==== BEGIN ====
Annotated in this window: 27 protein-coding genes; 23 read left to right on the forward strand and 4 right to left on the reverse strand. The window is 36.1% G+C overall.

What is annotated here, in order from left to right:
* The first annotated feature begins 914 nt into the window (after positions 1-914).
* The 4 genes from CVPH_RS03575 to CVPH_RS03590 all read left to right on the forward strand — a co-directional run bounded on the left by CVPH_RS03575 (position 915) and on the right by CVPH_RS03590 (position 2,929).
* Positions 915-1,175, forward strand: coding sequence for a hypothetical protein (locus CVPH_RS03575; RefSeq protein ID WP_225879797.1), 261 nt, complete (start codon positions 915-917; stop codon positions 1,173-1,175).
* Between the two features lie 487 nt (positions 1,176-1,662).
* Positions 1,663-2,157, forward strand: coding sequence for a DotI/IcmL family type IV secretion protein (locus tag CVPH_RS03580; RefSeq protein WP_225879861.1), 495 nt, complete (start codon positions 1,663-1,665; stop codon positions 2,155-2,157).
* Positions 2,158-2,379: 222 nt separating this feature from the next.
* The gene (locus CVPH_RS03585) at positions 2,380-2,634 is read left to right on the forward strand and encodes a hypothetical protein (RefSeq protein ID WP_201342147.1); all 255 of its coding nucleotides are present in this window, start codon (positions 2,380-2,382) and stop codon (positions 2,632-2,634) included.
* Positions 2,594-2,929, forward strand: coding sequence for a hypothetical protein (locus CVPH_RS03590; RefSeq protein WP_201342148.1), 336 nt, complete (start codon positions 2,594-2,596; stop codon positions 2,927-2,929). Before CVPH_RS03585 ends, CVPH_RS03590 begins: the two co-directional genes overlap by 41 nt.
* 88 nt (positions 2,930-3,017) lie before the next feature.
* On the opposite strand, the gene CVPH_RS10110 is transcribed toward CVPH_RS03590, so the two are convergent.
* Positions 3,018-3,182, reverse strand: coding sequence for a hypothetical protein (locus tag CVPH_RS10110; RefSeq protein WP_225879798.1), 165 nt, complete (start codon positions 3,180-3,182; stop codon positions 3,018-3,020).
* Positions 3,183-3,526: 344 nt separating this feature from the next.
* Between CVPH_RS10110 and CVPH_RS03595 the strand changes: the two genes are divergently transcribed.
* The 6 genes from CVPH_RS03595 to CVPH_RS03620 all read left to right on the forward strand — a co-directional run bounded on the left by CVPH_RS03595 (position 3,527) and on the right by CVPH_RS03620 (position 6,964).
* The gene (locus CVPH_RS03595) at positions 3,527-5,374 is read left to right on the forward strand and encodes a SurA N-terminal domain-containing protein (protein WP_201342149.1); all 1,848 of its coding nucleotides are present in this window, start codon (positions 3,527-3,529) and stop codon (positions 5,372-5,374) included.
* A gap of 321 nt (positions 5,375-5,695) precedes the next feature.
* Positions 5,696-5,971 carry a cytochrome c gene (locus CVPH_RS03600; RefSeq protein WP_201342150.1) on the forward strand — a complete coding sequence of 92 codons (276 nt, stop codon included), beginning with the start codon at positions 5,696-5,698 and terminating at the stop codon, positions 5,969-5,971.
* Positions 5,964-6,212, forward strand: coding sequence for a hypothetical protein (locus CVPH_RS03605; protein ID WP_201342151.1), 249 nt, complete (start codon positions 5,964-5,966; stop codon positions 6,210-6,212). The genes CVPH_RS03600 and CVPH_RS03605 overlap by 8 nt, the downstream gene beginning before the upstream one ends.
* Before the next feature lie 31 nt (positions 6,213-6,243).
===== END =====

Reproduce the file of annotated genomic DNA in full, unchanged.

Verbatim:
Annotated in this window: 27 protein-coding genes; 23 read left to right on the forward strand and 4 right to left on the reverse strand. The window is 36.1% G+C overall.

What is annotated here, in order from left to right:
* The first annotated feature begins 914 nt into the window (after positions 1-914).
* The 4 genes from CVPH_RS03575 to CVPH_RS03590 all read left to right on the forward strand — a co-directional run bounded on the left by CVPH_RS03575 (position 915) and on the right by CVPH_RS03590 (position 2,929).
* Positions 915-1,175, forward strand: coding sequence for a hypothetical protein (locus CVPH_RS03575; RefSeq protein ID WP_225879797.1), 261 nt, complete (start codon positions 915-917; stop codon positions 1,173-1,175).
* Between the two features lie 487 nt (positions 1,176-1,662).
* Positions 1,663-2,157, forward strand: coding sequence for a DotI/IcmL family type IV secretion protein (locus tag CVPH_RS03580; RefSeq protein WP_225879861.1), 495 nt, complete (start codon positions 1,663-1,665; stop codon positions 2,155-2,157).
* Positions 2,158-2,379: 222 nt separating this feature from the next.
* The gene (locus CVPH_RS03585) at positions 2,380-2,634 is read left to right on the forward strand and encodes a hypothetical protein (RefSeq protein ID WP_201342147.1); all 255 of its coding nucleotides are present in this window, start codon (positions 2,380-2,382) and stop codon (positions 2,632-2,634) included.
* Positions 2,594-2,929, forward strand: coding sequence for a hypothetical protein (locus CVPH_RS03590; RefSeq protein WP_201342148.1), 336 nt, complete (start codon positions 2,594-2,596; stop codon positions 2,927-2,929). Before CVPH_RS03585 ends, CVPH_RS03590 begins: the two co-directional genes overlap by 41 nt.
* 88 nt (positions 2,930-3,017) lie before the next feature.
* On the opposite strand, the gene CVPH_RS10110 is transcribed toward CVPH_RS03590, so the two are convergent.
* Positions 3,018-3,182, reverse strand: coding sequence for a hypothetical protein (locus tag CVPH_RS10110; RefSeq protein WP_225879798.1), 165 nt, complete (start codon positions 3,180-3,182; stop codon positions 3,018-3,020).
* Positions 3,183-3,526: 344 nt separating this feature from the next.
* Between CVPH_RS10110 and CVPH_RS03595 the strand changes: the two genes are divergently transcribed.
* The 6 genes from CVPH_RS03595 to CVPH_RS03620 all read left to right on the forward strand — a co-directional run bounded on the left by CVPH_RS03595 (position 3,527) and on the right by CVPH_RS03620 (position 6,964).
* The gene (locus CVPH_RS03595) at positions 3,527-5,374 is read left to right on the forward strand and encodes a SurA N-terminal domain-containing protein (protein WP_201342149.1); all 1,848 of its coding nucleotides are present in this window, start codon (positions 3,527-3,529) and stop codon (positions 5,372-5,374) included.
* A gap of 321 nt (positions 5,375-5,695) precedes the next feature.
* Positions 5,696-5,971 carry a cytochrome c gene (locus CVPH_RS03600; RefSeq protein WP_201342150.1) on the forward strand — a complete coding sequence of 92 codons (276 nt, stop codon included), beginning with the start codon at positions 5,696-5,698 and terminating at the stop codon, positions 5,969-5,971.
* Positions 5,964-6,212, forward strand: coding sequence for a hypothetical protein (locus CVPH_RS03605; protein ID WP_201342151.1), 249 nt, complete (start codon positions 5,964-5,966; stop codon positions 6,210-6,212). The genes CVPH_RS03600 and CVPH_RS03605 overlap by 8 nt, the downstream gene beginning before the upstream one ends.
* Before the next feature lie 31 nt (positions 6,213-6,243).